The Orono Bog Boardwalk, adjacent to the Bangor City Forest, is located off Stillwater Avenue just north of the Bangor Mall area. The easy, flat 1-mile Boardwalk, celebrating its 20th year in 2022, is a joint venture of the University of Maine, the City of Bangor, and the Orono Land Trust. Updates on conditions and opening hours are available through the Boardwalk’s Facebook page. The Boardwalk is closed during the winter, and from the designated opening day in the spring through Labor Day, open from 7 am to 6:30 pm, with hours gradually getting shorter in September and October until closing for winter the Sunday after Thanksgiving, when it is 8 am to 3:30 pm. We had visited the Boardwalk before as a stopover to stretch our legs on the way back south from Katahdin.
On a rainy late September morning, I parked at the Bangor City Forest parking lot on Tripp Road and turned immediately right onto the wide flat East-West Loop Trail through the trees. It was quiet, except for red squirrels, and a little over a quarter mile to the Boardwalk, the entrance situated behind an information kiosk, a picnic table, and a bike rack. There are restroom facilities available, close by and clearly marked. The Boardwalk elevates over the bog, which is filled with large, lush ferns, wide leaves of skunk cabbage, and ash and maple trees perched on hummocks, with periodic benches to sit and watch the plants and wildlife. I heard but didn’t see a white-breasted nuthatch and a hairy woodpecker.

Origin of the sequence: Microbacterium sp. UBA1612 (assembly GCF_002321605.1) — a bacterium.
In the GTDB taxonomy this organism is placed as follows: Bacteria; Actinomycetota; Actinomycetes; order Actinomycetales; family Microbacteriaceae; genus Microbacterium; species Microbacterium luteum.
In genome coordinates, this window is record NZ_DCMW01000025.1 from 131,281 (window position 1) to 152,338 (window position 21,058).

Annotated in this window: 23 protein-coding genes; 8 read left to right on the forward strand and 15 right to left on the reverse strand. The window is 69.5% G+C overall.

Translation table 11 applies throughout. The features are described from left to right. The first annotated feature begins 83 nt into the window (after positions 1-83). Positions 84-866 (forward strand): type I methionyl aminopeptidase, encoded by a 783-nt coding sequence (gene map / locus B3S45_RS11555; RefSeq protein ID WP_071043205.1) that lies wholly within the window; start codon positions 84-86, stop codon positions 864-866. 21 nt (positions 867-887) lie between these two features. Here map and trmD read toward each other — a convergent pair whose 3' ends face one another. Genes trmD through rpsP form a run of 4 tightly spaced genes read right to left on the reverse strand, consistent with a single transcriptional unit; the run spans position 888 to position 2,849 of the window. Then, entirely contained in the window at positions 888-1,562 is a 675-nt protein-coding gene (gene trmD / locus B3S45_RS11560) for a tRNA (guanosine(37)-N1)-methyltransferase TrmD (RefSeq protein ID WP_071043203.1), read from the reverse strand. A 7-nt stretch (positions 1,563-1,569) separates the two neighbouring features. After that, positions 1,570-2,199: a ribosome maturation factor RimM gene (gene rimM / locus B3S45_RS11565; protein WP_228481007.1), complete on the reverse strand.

After moving through the trees, the Boardwalk opens wide onto the 616-acre Orono Bog itself, with blueberries, cranberries, exotic-looking pitcher plants of all colors, and red peat moss, an almost impossible variety and density of life that looks like a Hollywood CGI version of another planet. I saw many low-lying bog rosemary plants, named only for their resemblance to the herb, as they are poisonous members of the Andromeda family.
In this wider area, I heard the frequent sound of jays and smaller birds. A small brown bird disappeared into a hummock right in front of me, and I puzzled over its disappearance, until it zoomed out on the other side, circling in watching me: a small, bobbing palm warbler. A series of educational placards dotted the Boardwalk, with relevant plants and wildlife. On the return I took a slightly different route after leaving the Boardwalk loop back to the parking area for the end of this short hike.